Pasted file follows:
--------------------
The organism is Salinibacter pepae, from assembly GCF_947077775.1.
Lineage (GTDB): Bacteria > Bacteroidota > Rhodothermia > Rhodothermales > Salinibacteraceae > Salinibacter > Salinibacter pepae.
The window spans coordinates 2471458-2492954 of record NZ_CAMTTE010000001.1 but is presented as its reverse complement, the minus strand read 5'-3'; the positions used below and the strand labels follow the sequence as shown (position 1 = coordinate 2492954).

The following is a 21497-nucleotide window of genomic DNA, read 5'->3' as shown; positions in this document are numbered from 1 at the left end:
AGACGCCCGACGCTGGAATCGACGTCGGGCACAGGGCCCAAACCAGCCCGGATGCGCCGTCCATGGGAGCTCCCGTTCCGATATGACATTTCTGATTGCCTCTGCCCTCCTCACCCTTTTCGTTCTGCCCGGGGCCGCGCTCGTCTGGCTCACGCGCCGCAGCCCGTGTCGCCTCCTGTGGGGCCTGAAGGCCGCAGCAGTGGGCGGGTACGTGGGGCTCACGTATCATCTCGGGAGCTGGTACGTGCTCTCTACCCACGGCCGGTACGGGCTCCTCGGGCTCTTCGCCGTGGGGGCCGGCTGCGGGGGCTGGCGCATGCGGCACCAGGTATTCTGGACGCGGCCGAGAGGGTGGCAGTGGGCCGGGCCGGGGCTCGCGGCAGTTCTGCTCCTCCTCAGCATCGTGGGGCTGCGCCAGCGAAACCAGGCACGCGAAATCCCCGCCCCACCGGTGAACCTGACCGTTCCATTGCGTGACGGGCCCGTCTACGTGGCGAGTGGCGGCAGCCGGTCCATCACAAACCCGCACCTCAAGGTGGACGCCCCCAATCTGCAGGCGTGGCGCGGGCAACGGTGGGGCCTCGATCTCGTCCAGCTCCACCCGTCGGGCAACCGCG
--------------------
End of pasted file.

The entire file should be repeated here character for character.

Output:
The organism is Salinibacter pepae, from assembly GCF_947077775.1.
Lineage (GTDB): Bacteria > Bacteroidota > Rhodothermia > Rhodothermales > Salinibacteraceae > Salinibacter > Salinibacter pepae.
The window spans coordinates 2471458-2492954 of record NZ_CAMTTE010000001.1 but is presented as its reverse complement, the minus strand read 5'-3'; the positions used below and the strand labels follow the sequence as shown (position 1 = coordinate 2492954).

The following is a 21497-nucleotide window of genomic DNA, read 5'->3' as shown; positions in this document are numbered from 1 at the left end:
AGACGCCCGACGCTGGAATCGACGTCGGGCACAGGGCCCAAACCAGCCCGGATGCGCCGTCCATGGGAGCTCCCGTTCCGATATGACATTTCTGATTGCCTCTGCCCTCCTCACCCTTTTCGTTCTGCCCGGGGCCGCGCTCGTCTGGCTCACGCGCCGCAGCCCGTGTCGCCTCCTGTGGGGCCTGAAGGCCGCAGCAGTGGGCGGGTACGTGGGGCTCACGTATCATCTCGGGAGCTGGTACGTGCTCTCTACCCACGGCCGGTACGGGCTCCTCGGGCTCTTCGCCGTGGGGGCCGGCTGCGGGGGCTGGCGCATGCGGCACCAGGTATTCTGGACGCGGCCGAGAGGGTGGCAGTGGGCCGGGCCGGGGCTCGCGGCAGTTCTGCTCCTCCTCAGCATCGTGGGGCTGCGCCAGCGAAACCAGGCACGCGAAATCCCCGCCCCACCGGTGAACCTGACCGTTCCATTGCGTGACGGGCCCGTCTACGTGGCGAGTGGCGGCAGCCGGTCCATCACAAACCCGCACCTCAAGGTGGACGCCCCCAATCTGCAGGCGTGGCGCGGGCAACGGTGGGGCCTCGATCTCGTCCAGCTCCACCCGTCGGGCAACCGCG